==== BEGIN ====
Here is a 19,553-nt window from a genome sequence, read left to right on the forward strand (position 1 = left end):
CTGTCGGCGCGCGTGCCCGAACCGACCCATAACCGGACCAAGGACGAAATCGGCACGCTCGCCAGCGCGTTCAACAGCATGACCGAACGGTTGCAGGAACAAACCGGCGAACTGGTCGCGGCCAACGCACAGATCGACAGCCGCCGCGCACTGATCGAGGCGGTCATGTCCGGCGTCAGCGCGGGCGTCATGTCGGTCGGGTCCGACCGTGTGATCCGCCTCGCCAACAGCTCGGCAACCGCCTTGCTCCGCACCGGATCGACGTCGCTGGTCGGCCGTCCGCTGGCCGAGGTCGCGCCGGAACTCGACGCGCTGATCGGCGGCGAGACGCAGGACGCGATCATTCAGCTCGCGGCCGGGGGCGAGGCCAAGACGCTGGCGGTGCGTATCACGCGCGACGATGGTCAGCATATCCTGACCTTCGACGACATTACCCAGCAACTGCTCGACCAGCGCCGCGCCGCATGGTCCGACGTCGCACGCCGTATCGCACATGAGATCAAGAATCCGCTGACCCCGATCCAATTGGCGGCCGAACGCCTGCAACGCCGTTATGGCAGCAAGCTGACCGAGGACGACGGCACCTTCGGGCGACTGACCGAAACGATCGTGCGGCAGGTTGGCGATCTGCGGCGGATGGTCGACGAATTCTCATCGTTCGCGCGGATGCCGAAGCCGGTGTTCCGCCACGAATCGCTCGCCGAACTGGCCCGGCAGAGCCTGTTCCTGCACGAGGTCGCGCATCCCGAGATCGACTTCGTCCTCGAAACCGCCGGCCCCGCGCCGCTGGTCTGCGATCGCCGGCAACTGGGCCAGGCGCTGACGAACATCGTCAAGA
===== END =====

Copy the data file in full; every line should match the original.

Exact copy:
Here is a 19,553-nt window from a genome sequence, read left to right on the forward strand (position 1 = left end):
CTGTCGGCGCGCGTGCCCGAACCGACCCATAACCGGACCAAGGACGAAATCGGCACGCTCGCCAGCGCGTTCAACAGCATGACCGAACGGTTGCAGGAACAAACCGGCGAACTGGTCGCGGCCAACGCACAGATCGACAGCCGCCGCGCACTGATCGAGGCGGTCATGTCCGGCGTCAGCGCGGGCGTCATGTCGGTCGGGTCCGACCGTGTGATCCGCCTCGCCAACAGCTCGGCAACCGCCTTGCTCCGCACCGGATCGACGTCGCTGGTCGGCCGTCCGCTGGCCGAGGTCGCGCCGGAACTCGACGCGCTGATCGGCGGCGAGACGCAGGACGCGATCATTCAGCTCGCGGCCGGGGGCGAGGCCAAGACGCTGGCGGTGCGTATCACGCGCGACGATGGTCAGCATATCCTGACCTTCGACGACATTACCCAGCAACTGCTCGACCAGCGCCGCGCCGCATGGTCCGACGTCGCACGCCGTATCGCACATGAGATCAAGAATCCGCTGACCCCGATCCAATTGGCGGCCGAACGCCTGCAACGCCGTTATGGCAGCAAGCTGACCGAGGACGACGGCACCTTCGGGCGACTGACCGAAACGATCGTGCGGCAGGTTGGCGATCTGCGGCGGATGGTCGACGAATTCTCATCGTTCGCGCGGATGCCGAAGCCGGTGTTCCGCCACGAATCGCTCGCCGAACTGGCCCGGCAGAGCCTGTTCCTGCACGAGGTCGCGCATCCCGAGATCGACTTCGTCCTCGAAACCGCCGGCCCCGCGCCGCTGGTCTGCGATCGCCGGCAACTGGGCCAGGCGCTGACGAACATCGTCAAGA